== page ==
Summary and Info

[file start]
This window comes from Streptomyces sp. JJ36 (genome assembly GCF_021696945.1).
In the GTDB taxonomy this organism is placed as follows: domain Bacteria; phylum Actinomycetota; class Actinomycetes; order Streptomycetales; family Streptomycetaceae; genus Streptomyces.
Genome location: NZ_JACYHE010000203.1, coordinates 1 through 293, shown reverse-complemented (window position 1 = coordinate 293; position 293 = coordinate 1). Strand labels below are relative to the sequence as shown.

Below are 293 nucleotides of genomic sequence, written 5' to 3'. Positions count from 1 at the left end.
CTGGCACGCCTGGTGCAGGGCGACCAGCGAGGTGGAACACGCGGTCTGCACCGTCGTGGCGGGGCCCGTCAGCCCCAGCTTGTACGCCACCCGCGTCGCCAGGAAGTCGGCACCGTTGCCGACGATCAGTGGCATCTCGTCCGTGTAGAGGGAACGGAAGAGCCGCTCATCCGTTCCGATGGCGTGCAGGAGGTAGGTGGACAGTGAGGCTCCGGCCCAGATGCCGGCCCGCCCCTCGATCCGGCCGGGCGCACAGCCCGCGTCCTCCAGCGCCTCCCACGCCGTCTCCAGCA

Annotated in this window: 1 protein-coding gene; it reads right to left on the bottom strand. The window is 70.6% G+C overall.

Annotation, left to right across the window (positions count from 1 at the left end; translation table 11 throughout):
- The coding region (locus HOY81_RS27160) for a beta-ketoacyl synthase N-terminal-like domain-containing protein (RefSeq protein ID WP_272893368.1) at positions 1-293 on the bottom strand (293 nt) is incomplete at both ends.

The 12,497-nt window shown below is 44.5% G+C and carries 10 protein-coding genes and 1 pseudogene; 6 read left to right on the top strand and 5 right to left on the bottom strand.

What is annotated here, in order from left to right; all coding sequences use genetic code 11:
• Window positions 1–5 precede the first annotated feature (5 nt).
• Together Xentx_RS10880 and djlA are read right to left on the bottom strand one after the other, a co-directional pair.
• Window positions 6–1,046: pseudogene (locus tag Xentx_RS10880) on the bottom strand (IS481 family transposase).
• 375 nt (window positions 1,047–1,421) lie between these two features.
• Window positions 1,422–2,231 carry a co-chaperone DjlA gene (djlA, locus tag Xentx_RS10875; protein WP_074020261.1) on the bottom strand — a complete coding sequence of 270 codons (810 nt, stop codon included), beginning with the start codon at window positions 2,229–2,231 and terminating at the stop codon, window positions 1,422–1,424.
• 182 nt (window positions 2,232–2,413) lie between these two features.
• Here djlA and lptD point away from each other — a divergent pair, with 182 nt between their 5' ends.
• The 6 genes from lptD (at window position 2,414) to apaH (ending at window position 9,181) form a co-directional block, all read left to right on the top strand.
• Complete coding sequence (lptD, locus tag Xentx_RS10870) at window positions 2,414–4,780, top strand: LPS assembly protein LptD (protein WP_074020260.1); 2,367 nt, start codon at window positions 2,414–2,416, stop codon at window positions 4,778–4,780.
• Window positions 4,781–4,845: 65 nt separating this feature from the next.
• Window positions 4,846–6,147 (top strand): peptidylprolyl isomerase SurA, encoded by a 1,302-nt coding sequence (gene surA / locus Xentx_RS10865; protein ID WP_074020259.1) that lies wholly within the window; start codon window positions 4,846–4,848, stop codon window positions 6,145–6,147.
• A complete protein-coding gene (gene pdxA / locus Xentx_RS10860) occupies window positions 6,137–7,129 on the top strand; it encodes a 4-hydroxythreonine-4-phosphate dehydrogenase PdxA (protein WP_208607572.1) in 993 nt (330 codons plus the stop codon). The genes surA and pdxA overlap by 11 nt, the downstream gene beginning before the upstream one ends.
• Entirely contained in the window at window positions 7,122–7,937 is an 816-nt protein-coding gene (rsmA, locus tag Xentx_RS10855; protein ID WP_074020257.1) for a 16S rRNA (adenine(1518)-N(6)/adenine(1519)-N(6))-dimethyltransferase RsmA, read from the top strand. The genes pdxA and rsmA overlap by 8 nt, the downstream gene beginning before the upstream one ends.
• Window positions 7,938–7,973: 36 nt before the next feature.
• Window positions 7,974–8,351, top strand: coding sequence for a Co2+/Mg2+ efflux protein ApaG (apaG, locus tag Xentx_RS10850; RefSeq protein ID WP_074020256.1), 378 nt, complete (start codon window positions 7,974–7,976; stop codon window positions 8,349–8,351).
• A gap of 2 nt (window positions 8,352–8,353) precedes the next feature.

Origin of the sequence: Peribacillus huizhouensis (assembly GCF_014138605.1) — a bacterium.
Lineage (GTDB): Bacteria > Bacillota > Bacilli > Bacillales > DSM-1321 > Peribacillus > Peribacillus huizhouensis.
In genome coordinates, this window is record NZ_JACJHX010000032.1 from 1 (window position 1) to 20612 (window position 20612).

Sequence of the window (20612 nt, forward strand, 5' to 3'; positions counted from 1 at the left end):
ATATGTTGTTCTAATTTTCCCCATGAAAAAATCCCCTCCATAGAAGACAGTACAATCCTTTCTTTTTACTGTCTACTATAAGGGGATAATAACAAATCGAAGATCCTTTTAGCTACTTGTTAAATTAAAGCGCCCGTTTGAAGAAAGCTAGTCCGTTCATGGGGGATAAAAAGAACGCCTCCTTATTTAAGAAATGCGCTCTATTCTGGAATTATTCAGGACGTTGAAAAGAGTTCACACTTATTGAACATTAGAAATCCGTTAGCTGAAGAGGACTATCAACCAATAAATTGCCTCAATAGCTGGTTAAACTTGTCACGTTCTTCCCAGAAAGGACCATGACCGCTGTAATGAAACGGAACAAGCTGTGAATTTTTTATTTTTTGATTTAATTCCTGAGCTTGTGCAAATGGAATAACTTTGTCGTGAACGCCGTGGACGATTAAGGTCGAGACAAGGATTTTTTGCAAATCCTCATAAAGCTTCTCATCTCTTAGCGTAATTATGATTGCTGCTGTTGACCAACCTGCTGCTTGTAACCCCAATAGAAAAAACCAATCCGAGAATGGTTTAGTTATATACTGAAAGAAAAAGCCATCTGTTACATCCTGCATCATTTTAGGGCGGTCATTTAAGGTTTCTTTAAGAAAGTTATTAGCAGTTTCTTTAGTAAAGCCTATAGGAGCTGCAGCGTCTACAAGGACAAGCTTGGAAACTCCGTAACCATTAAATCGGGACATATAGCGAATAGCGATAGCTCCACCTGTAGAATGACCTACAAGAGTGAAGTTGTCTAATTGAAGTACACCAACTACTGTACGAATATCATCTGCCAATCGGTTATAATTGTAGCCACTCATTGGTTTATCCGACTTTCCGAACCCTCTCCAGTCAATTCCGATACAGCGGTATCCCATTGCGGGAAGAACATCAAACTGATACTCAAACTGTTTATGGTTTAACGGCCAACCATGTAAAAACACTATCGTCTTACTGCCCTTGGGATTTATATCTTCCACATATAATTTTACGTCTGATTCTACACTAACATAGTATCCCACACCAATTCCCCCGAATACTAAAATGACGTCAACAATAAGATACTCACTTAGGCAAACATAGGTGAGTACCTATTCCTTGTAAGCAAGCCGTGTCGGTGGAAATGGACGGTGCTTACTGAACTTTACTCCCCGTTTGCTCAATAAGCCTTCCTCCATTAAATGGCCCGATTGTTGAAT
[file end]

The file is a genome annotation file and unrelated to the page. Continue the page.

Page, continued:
This volume of specially commissioned essays takes a fresh look at the Viennese Jewish dramatist and prose writer Arthur Schnitzler. Fascinatingly, Schnitzler's productive years spanned the final phase of the Habsburg monarchy, World War I, the First Austrian Republic, and the rise of National Socialism, and he realized earlier than many of his contemporaries the threat that racist anti-Semitism posed to the then almost complete assimilation of Austrian Jews. His writings also reflect the irresolvable conflict between emerging feminism and the relentless ''scientific'' discourse of misogyny, and he chronicles the collapse of traditional social structures at the end of the Habsburg monarchy and the struggles of the newly founded republic. In the 1950s Schnitzler's powerful literary record assumed model character for Viennese Jewish intellectuals born after the Shoah, and his portrayal of gender relations and role expectations and casual sex are received with the same fascination today as they were by the audiences of his own time. Schnitzler remains a major figure in contemporary European culture, as his works are still widely read, performed, and adapted -- witness Stanley Kubrick's adaptation of Schnitzler's Traumnovelle as the 1999 film Eyes Wide Shut. In this volume a team of international scholars explores Schnitzler's dramas and prose works from contemporary critical vantage points, but within the context of Austria's multicultural society at a time of unprecedented change. Contributors: Gerd Schneider, Evelyn Deutsch-Schreiner, Elizabeth Loentz, Iris Bruce, Felix Tweraser, Elizabeth Ametsbichler, Hillary Hope Herzog, Katherine Arens, John Neubauer, Imke Meyer, Susan C. Anderson, Eva Kuttenberg, and Matthias Konzett.Dagmar C. G. Lorenz is professor of German at the University of Illinois-Chicago.